Green Jobs for Navajo Nation

It was a cloudy Friday morning in Window Rock, Arizona, the capital of Navajo Nation. Nearly two hundred individuals came to listen to dozens of organizations presenting on the potential for Navajo Green Jobs. I attended this conference as someone who’d spent weeks handing out “Green Jobs” Power Vote stickers and who was fairly familiar with Van Jones speeches. I realized that day that the idea of Green Jobs has taken flight beyond the theoretical. It is becoming an opportunity for real change, to deliver power to the people of Navajo Nation.

My friend and colleague, Alana Miller, and I were traveling to Navajo Nation as part of our internship for 1Sky New Mexico and New Energy Economy. We spent our first night in Gallup, a bizarre intersection between Navajo tribe-land and American Sprawl. On one side of historic Rt. 66, the town’s main artery, lay the original Old West train tracks and the striking Red Rock mesas. On the opposite side was building after building of standard American franchises: Sonic, WalMart, McDonald’s, Texaco. Beyond the strip malls, we could see neighborhoods of government-built houses. That weekend, we listened to the stories of several members of the Navajo tribe: stories about oppression, hardship, resilience, and courage.

We rode to Window Rock with Anna Rondon and Norman Brown, of 1Sky New Mexico,  long-time activists instrumental in banning uranium mining on Navajo Nation. They told us about the pivotal subjugations of their people: in 1862 the prison-camps of Fort Sumner, in the 1934, the massacre of ½ million Navajo livestock, and  in the early 1900s, the discovery of coal and uranium on Navajo land. Despite this historic oppression, Anna and Norman believe that today the grassroots influences the government more than ever: especially now, with the prospect of Green Jobs.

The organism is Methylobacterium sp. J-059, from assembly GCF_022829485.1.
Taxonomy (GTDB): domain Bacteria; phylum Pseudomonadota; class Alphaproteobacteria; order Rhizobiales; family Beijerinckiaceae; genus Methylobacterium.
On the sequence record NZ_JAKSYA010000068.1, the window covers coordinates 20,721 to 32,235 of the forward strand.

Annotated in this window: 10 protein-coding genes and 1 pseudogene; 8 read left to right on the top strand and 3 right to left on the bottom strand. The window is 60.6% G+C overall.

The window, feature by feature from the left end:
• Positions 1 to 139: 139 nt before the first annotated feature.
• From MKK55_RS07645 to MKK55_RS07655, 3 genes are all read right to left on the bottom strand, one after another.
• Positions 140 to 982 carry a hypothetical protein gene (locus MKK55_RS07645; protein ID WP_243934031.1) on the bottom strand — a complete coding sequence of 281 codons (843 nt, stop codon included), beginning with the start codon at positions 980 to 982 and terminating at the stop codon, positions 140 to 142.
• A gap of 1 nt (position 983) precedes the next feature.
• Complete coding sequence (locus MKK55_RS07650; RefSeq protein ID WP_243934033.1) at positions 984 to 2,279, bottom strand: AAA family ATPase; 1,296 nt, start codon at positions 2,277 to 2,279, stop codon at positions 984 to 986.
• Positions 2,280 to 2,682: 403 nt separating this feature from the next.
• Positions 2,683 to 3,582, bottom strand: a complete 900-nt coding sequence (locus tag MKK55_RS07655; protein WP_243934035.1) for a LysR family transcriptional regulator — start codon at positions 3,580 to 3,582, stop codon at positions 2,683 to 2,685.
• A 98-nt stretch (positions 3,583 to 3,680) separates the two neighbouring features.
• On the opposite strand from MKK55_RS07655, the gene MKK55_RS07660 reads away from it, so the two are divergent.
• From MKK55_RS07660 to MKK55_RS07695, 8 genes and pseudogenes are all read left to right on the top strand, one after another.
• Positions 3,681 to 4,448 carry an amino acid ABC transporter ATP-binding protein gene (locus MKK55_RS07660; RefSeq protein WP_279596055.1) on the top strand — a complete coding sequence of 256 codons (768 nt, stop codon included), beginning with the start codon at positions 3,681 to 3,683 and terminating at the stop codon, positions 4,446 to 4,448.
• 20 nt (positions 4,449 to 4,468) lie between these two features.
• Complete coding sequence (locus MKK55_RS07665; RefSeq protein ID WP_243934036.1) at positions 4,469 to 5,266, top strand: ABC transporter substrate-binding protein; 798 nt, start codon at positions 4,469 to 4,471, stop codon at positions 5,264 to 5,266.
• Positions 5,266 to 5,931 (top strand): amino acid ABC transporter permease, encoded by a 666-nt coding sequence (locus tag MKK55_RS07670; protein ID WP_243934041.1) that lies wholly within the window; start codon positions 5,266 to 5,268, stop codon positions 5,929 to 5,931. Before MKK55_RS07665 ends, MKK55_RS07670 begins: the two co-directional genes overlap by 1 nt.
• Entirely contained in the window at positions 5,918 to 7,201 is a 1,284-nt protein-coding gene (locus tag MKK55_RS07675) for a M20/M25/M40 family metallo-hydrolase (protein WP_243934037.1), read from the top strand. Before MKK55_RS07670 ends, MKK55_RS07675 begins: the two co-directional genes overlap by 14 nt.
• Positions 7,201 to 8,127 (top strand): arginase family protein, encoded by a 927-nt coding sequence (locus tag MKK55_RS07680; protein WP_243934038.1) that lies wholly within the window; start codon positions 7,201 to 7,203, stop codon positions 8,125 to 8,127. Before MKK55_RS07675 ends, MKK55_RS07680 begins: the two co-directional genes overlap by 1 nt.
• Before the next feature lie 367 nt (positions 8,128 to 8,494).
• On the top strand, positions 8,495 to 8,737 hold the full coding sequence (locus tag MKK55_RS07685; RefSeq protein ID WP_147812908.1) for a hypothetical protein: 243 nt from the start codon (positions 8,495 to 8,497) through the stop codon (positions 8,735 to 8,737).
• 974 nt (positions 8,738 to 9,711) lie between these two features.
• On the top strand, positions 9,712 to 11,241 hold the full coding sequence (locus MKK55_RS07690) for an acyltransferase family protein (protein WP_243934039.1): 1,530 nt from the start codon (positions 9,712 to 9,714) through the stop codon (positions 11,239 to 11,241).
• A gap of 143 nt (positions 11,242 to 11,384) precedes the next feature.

There are many problems facing Navajo Nation today. Most strikingly, there are not enough job opportunities for tribe members, furthering economic hardship and unemployment. According to the advocacy organization Navajo Green Economy Coalition, unemployment in Navajo Nation is a staggering 54%, ten times higher than the national average. Also, 37.5% of homes on Navajo reservations don’t have electricity while Navajo homes represent 75% of tribal homes in the U.S. without access to electricity. Currently, the Navajo economy is dependent on extractive industries, namely coal power. The EPA recently approved the creation of Desert Rock, a new Coal-Fired Power Plant on Navajo territory, though this energy is fated to be sold off to Phoenix and Las Vegas, instead of going to power Navajo homes. On the other hand, Navajo Nation will retain the negative by-products, such as asthma and other health effects.

On Saturday, six students from Navajo Technical College exemplified the possibilities of creating new competitive job opportunities, rural access to electricity, and a revitalized Navajo Nation. These students and instructor, Ray Griego, presented their project, entitled, “Renewable Energy: Operation Niyol (Wind)”. They took turns sharing knowledge and demonstrating their hand-crafted wind turbine. These students are using many high level skills: from science, to technology, to engineering.  And the training they receive at this institution can be used to benefit the community. Training programs will help grow green jobs leaders, enabling Navajo country to partake in this new energy economy.

These students shared the stage with the grassroots (such as Navajo Green Economy Coalition), public (representative from Navajo Tribal Utility Authority), entrepreneurial (solar energy company, Sacred Power Corporation), and political (vice-president of Navajo Nation Council, Ben Shelley chief of staff for Speaker of Council Lawrence T. Morgan, and the representative for long-time Green Jobs advocate Congressman Tom Udall) representatives for Navajo Nation. One initiative on the Green Jobs horizon looks especially promising: the Navajo Green Jobs project, which seeks $10 million to be allocated by the Navajo Nation Council, for the creation of green jobs projects to be implemented by tribal groups and communities throughout the Nation.